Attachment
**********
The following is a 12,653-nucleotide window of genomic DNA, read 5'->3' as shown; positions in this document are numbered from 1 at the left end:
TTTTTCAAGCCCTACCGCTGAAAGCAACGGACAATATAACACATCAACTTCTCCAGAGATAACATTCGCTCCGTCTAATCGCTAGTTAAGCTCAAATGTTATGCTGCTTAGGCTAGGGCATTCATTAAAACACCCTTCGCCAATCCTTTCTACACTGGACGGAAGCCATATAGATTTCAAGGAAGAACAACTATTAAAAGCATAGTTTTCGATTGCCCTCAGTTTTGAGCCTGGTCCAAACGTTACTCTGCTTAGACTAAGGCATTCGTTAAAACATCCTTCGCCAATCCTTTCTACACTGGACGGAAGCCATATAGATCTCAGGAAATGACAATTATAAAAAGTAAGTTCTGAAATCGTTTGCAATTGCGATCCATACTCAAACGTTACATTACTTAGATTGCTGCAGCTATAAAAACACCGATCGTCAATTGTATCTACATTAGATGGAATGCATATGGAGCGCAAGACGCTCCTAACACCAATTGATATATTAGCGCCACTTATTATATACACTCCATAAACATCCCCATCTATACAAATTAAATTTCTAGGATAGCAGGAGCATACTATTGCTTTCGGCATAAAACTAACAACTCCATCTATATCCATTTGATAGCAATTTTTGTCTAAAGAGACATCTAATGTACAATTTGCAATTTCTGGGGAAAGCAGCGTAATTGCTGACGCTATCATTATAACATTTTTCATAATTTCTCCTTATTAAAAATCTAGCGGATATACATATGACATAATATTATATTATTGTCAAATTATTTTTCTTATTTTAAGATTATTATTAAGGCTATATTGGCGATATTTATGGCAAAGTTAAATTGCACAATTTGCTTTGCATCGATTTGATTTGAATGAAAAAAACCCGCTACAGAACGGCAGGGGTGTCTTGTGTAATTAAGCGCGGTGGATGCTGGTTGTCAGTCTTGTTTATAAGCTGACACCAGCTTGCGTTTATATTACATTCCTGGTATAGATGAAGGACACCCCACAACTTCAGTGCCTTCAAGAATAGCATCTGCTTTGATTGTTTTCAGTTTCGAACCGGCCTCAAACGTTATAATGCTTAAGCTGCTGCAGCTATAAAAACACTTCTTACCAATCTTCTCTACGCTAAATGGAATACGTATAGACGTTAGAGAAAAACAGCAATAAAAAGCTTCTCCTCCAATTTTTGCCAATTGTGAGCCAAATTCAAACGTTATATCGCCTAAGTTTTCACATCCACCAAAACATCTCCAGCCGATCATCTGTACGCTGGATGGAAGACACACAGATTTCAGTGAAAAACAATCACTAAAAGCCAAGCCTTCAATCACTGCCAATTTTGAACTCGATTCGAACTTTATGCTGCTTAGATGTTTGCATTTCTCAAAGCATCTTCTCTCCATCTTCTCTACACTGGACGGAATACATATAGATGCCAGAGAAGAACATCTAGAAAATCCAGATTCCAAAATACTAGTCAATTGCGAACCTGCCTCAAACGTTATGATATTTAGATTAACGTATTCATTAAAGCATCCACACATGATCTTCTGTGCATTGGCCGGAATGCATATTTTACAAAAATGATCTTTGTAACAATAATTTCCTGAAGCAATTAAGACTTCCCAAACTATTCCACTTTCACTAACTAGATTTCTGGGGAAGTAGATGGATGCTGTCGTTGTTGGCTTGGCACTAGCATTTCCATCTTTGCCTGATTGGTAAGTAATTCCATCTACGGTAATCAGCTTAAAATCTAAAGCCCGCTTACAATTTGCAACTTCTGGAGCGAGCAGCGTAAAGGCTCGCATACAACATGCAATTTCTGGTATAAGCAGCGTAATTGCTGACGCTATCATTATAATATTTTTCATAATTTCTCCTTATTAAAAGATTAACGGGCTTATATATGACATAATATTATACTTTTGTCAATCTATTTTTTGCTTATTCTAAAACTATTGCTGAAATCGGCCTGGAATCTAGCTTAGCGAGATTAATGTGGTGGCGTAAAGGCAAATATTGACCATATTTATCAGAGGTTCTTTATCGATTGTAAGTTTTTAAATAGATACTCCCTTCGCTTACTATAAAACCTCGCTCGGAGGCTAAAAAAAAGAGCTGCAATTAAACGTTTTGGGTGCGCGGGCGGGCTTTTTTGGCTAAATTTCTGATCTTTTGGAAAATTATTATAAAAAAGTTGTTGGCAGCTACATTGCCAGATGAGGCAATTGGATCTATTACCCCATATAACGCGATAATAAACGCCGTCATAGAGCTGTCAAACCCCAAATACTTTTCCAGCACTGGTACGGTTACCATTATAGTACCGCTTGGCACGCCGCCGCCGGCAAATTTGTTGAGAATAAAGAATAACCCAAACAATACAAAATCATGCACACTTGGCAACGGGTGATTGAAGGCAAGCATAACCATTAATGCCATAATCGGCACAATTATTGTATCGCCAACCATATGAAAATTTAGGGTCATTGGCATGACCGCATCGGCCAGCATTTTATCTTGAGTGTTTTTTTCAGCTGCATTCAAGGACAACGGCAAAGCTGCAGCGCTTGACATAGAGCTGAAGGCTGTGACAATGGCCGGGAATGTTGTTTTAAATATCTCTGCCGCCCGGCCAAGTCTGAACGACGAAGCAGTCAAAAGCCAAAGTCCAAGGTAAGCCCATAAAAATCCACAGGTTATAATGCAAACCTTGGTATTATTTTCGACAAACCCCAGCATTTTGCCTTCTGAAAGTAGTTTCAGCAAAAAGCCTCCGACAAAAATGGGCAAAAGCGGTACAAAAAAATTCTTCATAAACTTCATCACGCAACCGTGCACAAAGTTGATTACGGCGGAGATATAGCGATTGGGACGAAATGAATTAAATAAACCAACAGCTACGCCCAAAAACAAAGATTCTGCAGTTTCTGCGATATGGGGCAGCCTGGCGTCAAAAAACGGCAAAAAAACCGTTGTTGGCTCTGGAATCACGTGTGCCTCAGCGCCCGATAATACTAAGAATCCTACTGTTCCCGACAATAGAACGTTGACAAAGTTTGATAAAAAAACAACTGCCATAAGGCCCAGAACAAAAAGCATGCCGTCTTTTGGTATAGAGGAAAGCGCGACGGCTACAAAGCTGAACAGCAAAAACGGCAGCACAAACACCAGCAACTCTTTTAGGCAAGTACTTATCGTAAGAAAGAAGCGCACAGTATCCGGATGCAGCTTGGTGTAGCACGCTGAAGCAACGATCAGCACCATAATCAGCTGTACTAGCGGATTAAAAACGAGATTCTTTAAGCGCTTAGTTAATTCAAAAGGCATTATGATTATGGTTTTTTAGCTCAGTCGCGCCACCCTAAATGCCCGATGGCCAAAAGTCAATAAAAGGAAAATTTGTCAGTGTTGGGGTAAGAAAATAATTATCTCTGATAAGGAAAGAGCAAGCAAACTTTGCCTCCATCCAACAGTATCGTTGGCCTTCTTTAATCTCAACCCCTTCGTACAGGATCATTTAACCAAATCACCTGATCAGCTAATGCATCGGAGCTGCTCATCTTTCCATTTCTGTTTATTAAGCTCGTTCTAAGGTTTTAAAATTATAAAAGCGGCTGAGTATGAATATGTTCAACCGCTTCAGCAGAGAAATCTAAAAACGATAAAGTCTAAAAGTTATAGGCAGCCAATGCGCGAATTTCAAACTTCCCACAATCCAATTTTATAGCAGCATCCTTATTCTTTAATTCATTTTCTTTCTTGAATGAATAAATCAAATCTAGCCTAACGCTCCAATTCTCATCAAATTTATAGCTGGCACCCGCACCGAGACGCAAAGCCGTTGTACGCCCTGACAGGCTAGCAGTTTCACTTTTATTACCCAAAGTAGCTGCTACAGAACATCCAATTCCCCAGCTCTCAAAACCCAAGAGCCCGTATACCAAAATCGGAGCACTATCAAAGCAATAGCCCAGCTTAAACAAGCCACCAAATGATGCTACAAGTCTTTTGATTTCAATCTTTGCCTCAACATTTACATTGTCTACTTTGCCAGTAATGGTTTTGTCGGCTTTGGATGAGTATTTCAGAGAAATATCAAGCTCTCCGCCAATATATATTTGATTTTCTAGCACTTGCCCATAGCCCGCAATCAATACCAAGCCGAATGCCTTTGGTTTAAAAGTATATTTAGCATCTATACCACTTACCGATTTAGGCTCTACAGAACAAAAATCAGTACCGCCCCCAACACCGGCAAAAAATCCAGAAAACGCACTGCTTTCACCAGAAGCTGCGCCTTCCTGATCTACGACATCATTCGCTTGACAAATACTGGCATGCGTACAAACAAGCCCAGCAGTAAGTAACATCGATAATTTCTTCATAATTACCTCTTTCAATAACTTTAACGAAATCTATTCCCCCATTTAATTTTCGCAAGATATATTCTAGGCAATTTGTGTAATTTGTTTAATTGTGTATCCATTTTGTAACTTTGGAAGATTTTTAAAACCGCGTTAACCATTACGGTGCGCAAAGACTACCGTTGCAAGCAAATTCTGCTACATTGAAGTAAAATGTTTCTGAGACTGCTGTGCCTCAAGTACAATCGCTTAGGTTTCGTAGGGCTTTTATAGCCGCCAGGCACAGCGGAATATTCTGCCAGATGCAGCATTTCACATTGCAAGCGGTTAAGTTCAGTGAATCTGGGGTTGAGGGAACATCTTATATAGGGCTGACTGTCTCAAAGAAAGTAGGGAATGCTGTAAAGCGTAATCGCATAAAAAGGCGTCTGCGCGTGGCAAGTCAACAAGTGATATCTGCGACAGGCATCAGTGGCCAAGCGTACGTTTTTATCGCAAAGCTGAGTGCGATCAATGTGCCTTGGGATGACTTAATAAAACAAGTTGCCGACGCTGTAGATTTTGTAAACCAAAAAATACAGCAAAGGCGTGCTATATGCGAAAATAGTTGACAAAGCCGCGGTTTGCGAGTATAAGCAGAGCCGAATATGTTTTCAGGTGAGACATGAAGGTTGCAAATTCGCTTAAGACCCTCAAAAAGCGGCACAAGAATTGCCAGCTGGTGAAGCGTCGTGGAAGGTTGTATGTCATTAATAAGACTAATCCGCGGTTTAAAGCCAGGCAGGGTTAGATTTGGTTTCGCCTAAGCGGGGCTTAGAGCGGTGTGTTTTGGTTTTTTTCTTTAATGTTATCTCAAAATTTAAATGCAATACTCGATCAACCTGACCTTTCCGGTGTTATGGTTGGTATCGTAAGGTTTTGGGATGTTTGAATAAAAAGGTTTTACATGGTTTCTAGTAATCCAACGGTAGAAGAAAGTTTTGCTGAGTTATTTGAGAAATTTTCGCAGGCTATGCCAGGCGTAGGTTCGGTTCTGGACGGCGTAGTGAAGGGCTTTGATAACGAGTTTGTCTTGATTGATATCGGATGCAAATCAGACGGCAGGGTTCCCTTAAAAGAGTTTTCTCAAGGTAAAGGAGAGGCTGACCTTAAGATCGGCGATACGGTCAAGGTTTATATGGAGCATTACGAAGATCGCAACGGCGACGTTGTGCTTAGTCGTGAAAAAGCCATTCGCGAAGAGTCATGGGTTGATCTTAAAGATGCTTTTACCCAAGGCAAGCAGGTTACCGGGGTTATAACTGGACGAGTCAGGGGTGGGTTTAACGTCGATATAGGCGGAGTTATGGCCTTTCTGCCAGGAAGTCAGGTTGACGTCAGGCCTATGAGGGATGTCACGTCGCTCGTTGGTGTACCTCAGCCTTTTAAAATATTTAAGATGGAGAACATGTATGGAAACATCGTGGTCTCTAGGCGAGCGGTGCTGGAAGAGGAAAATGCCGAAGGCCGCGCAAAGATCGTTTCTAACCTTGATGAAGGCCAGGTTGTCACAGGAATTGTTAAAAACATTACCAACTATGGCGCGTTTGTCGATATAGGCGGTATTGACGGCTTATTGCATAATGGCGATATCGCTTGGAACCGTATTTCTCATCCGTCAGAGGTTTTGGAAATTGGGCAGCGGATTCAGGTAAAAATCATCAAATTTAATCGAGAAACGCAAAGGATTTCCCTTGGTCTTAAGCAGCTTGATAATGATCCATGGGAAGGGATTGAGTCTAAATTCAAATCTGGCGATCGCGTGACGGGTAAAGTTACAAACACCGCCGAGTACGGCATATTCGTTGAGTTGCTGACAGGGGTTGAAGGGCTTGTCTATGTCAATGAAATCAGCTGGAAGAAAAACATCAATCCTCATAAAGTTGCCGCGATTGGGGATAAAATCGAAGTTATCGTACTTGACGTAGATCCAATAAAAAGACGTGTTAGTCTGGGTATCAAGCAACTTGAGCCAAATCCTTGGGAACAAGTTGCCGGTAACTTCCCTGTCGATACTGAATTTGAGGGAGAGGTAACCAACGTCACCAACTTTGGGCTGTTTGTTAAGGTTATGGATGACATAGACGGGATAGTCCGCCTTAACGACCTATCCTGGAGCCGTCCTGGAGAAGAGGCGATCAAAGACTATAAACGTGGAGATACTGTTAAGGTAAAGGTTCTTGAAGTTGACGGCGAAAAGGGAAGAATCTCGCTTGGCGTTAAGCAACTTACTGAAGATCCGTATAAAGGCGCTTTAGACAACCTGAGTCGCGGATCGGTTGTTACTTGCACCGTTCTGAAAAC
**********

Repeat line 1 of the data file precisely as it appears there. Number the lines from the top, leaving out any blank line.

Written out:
The following is a 12,653-nucleotide window of genomic DNA, read 5'->3' as shown; positions in this document are numbered from 1 at the left end: